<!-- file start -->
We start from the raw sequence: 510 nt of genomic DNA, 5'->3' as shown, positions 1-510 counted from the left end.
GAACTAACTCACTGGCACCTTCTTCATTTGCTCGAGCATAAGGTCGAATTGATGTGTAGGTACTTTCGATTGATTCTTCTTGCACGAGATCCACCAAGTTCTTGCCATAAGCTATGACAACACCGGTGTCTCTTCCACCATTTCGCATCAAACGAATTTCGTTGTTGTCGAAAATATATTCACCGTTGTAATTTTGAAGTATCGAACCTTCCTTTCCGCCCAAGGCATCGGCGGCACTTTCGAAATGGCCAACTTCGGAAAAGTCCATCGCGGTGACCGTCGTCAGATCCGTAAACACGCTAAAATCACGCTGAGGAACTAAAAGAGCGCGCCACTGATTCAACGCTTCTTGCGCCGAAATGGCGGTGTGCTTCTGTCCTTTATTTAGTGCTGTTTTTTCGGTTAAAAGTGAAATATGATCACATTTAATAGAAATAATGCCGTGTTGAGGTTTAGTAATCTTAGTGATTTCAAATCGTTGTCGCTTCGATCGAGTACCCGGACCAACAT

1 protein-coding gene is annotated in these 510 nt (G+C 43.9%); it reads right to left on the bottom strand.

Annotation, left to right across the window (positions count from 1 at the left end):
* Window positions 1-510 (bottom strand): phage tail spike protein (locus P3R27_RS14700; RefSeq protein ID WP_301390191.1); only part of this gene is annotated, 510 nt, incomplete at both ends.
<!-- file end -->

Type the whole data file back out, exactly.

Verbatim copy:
We start from the raw sequence: 510 nt of genomic DNA, 5'->3' as shown, positions 1-510 counted from the left end.
GAACTAACTCACTGGCACCTTCTTCATTTGCTCGAGCATAAGGTCGAATTGATGTGTAGGTACTTTCGATTGATTCTTCTTGCACGAGATCCACCAAGTTCTTGCCATAAGCTATGACAACACCGGTGTCTCTTCCACCATTTCGCATCAAACGAATTTCGTTGTTGTCGAAAATATATTCACCGTTGTAATTTTGAAGTATCGAACCTTCCTTTCCGCCCAAGGCATCGGCGGCACTTTCGAAATGGCCAACTTCGGAAAAGTCCATCGCGGTGACCGTCGTCAGATCCGTAAACACGCTAAAATCACGCTGAGGAACTAAAAGAGCGCGCCACTGATTCAACGCTTCTTGCGCCGAAATGGCGGTGTGCTTCTGTCCTTTATTTAGTGCTGTTTTTTCGGTTAAAAGTGAAATATGATCACATTTAATAGAAATAATGCCGTGTTGAGGTTTAGTAATCTTAGTGATTTCAAATCGTTGTCGCTTCGATCGAGTACCCGGACCAACAT

1 protein-coding gene is annotated in these 510 nt (G+C 43.9%); it reads right to left on the bottom strand.

Annotation, left to right across the window (positions count from 1 at the left end):
* Window positions 1-510 (bottom strand): phage tail spike protein (locus P3R27_RS14700; RefSeq protein ID WP_301390191.1); only part of this gene is annotated, 510 nt, incomplete at both ends.